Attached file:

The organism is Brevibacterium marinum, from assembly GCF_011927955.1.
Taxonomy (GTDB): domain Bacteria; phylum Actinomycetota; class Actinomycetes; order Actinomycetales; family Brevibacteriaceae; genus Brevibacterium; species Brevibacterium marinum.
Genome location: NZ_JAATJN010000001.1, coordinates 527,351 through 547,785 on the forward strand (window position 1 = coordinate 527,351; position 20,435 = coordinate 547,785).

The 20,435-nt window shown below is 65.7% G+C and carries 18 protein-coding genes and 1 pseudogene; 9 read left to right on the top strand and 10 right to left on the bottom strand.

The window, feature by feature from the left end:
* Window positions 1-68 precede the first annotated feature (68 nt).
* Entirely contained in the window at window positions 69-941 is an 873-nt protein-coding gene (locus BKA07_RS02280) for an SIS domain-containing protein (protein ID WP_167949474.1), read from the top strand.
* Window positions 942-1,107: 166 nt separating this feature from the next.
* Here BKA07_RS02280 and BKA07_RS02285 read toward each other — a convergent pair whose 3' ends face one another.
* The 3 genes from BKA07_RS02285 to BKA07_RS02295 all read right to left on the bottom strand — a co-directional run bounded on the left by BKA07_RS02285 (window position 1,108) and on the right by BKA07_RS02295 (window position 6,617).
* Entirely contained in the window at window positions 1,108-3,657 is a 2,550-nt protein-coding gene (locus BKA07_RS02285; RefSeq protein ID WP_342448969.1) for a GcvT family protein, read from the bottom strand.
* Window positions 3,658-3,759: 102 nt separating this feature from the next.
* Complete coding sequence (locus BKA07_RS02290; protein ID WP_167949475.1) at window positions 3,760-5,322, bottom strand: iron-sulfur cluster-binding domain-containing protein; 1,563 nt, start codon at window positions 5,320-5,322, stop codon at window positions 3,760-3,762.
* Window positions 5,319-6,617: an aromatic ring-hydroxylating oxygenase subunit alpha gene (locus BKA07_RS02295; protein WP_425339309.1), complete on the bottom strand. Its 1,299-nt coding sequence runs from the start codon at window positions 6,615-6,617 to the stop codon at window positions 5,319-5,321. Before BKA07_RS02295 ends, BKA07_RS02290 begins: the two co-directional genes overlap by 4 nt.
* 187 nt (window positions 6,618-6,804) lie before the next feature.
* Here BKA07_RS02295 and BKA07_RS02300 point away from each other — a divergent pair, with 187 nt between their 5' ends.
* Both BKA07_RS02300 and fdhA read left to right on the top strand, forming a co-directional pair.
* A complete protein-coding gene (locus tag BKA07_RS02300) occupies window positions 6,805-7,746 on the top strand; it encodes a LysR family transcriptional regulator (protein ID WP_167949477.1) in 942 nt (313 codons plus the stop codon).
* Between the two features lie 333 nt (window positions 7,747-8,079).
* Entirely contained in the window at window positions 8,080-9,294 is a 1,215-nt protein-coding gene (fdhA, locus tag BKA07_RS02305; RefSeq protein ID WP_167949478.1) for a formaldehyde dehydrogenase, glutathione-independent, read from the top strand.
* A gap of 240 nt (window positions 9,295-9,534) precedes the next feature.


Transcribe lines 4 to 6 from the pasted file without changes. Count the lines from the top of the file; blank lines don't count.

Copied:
The 20,435-nt window shown below is 65.7% G+C and carries 18 protein-coding genes and 1 pseudogene; 9 read left to right on the top strand and 10 right to left on the bottom strand.

The window, feature by feature from the left end:
* Window positions 1-68 precede the first annotated feature (68 nt).